A number of moderate Democrats and Republicans want to eliminate not just the EPA authority, but also the rights of states to set climate targets that are tougher than federal rules. On Wednesday, George Voinovich (R-Ohio), another one possible Republican vote, said the bill would have to preempt both the EPA and state regulations to win his vote. And 10 industrial state Dems included this in a list of demands sent to the bill's authors last week. But progressive states like California have pledged to fight any attempts to undermine their ability to set more ambitious goals.
Step on the gas (tax): A few weeks ago, it looked like the bill would leave the oil industry out of a cap-and-trade system and instead establish a separate fee on transportation fuels (ie. gasoline and diesel), to be paid at the pump by consumers. Oil companies like this idea (mostly because they came up with it). But now Kerry is pretending the concept was never under consideration, and Graham says that they've dropped the fee idea. How will the bill deal with oil? Who the heck knows.
What's in the trade winds?: At least 10 Dems from industrial states are worried about what the bill does (or doesn't do) to protect industries—like, say, steel—that are big users of energy and very vulnerable to offshore competition. Those senators want to delay regulations on manufacturers until 2016, limit the price on emissions, and create a "regionally equitable distribution of allowances." (This is senator-speak for financial handouts to industries that will be hit hard by limits on greenhouse gases.) The senators have also called for a border adjustment, which is a fee on imports from countries that don't have a cap on pollution. Last year, President Obama dismissed this idea as overly "protectionist." But his energy and climate adviser Carol Browner said this week that the administration has warmed to the notion. "I think it's fair to say a final bill will be very mindful of the needs of these particular sectors of the economy," Browner said Tuesday.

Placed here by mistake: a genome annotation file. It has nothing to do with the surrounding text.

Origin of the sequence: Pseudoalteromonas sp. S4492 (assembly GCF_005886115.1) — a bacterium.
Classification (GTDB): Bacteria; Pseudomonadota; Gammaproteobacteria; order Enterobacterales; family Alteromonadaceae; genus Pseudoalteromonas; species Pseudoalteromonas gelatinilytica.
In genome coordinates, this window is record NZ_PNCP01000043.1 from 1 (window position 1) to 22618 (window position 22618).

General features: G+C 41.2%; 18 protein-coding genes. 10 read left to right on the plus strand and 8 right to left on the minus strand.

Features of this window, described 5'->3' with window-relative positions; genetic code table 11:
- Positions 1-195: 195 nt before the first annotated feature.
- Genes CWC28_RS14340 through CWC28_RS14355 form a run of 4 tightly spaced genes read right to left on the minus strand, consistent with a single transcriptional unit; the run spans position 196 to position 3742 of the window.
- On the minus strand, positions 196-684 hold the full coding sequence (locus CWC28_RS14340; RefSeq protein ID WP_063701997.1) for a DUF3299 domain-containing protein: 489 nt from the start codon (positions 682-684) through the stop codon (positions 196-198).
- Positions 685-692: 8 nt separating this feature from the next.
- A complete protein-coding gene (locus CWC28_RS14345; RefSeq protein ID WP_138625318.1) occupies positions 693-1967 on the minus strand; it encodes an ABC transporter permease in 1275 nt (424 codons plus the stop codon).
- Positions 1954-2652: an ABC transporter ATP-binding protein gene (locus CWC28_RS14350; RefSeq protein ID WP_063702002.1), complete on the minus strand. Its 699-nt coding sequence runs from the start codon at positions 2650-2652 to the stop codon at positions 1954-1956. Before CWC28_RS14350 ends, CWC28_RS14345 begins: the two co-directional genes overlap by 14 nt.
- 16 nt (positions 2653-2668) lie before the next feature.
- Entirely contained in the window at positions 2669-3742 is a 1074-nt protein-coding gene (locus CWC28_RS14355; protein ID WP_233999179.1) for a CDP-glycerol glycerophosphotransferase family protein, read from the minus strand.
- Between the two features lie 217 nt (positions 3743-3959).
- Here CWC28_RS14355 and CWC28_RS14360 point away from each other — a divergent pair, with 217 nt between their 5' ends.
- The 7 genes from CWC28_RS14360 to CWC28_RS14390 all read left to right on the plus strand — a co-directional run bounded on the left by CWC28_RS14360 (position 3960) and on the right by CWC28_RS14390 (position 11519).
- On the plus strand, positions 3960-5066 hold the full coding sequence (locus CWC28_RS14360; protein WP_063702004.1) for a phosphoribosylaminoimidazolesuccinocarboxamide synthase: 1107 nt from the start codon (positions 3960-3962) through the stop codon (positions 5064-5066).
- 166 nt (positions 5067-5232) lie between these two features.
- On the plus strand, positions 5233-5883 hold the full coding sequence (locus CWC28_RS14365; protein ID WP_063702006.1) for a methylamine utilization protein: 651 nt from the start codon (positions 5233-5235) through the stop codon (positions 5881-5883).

Show me the money: In the House debate last year, one of the biggest foodfights was over the distribution of tens of billions of dollars worth of carbon pollution permits. (The permits are the currency of the cap-and-trade system: companies that exceed the "cap" on their emissions must buy more permits to cover the extra carbon.) The House members devised a system that handed out the majority of permits to polluters, auctioned off others, and distributed revenues to a variety of industries and interests. That included $60 billion to develop "clean coal" technologies, free permits for heavy emitters like manufacturers, oil refiners, and merchant coal generators, and a rebate program for low-income energy consumers. Now Kerry, Graham, and Lieberman get to do this all over again. Kerry has promised that the bill will include "huge assistance" to the coal industry, as well as rebates to consumers. If you think the deal-cutting that went on in health care was bad, you ain't seen nothing yet.